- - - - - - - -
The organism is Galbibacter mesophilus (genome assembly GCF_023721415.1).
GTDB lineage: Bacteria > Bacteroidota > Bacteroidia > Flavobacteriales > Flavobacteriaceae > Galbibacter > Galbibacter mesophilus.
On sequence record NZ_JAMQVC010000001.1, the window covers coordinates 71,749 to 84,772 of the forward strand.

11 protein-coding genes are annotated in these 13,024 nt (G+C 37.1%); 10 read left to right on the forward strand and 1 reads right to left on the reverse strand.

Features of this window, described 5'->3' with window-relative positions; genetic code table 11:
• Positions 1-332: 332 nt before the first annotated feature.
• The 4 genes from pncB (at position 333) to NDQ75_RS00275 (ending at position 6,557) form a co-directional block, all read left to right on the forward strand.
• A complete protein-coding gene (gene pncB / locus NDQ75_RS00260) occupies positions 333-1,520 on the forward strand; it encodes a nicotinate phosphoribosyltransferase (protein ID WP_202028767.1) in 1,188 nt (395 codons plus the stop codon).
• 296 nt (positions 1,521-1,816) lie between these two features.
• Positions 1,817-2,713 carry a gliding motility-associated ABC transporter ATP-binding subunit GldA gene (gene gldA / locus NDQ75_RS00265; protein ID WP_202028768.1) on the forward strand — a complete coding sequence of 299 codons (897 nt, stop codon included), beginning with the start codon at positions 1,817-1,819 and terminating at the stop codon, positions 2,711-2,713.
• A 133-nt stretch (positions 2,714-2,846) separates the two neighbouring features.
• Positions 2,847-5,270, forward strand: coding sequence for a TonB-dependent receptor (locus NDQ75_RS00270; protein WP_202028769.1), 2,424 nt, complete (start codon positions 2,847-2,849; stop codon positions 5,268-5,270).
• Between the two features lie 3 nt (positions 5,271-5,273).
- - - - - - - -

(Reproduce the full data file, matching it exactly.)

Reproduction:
The organism is Galbibacter mesophilus (genome assembly GCF_023721415.1).
GTDB lineage: Bacteria > Bacteroidota > Bacteroidia > Flavobacteriales > Flavobacteriaceae > Galbibacter > Galbibacter mesophilus.
On sequence record NZ_JAMQVC010000001.1, the window covers coordinates 71,749 to 84,772 of the forward strand.

11 protein-coding genes are annotated in these 13,024 nt (G+C 37.1%); 10 read left to right on the forward strand and 1 reads right to left on the reverse strand.

Features of this window, described 5'->3' with window-relative positions; genetic code table 11:
• Positions 1-332: 332 nt before the first annotated feature.
• The 4 genes from pncB (at position 333) to NDQ75_RS00275 (ending at position 6,557) form a co-directional block, all read left to right on the forward strand.
• A complete protein-coding gene (gene pncB / locus NDQ75_RS00260) occupies positions 333-1,520 on the forward strand; it encodes a nicotinate phosphoribosyltransferase (protein ID WP_202028767.1) in 1,188 nt (395 codons plus the stop codon).
• 296 nt (positions 1,521-1,816) lie between these two features.
• Positions 1,817-2,713 carry a gliding motility-associated ABC transporter ATP-binding subunit GldA gene (gene gldA / locus NDQ75_RS00265; protein ID WP_202028768.1) on the forward strand — a complete coding sequence of 299 codons (897 nt, stop codon included), beginning with the start codon at positions 1,817-1,819 and terminating at the stop codon, positions 2,711-2,713.
• A 133-nt stretch (positions 2,714-2,846) separates the two neighbouring features.
• Positions 2,847-5,270, forward strand: coding sequence for a TonB-dependent receptor (locus NDQ75_RS00270; protein WP_202028769.1), 2,424 nt, complete (start codon positions 2,847-2,849; stop codon positions 5,268-5,270).
• Between the two features lie 3 nt (positions 5,271-5,273).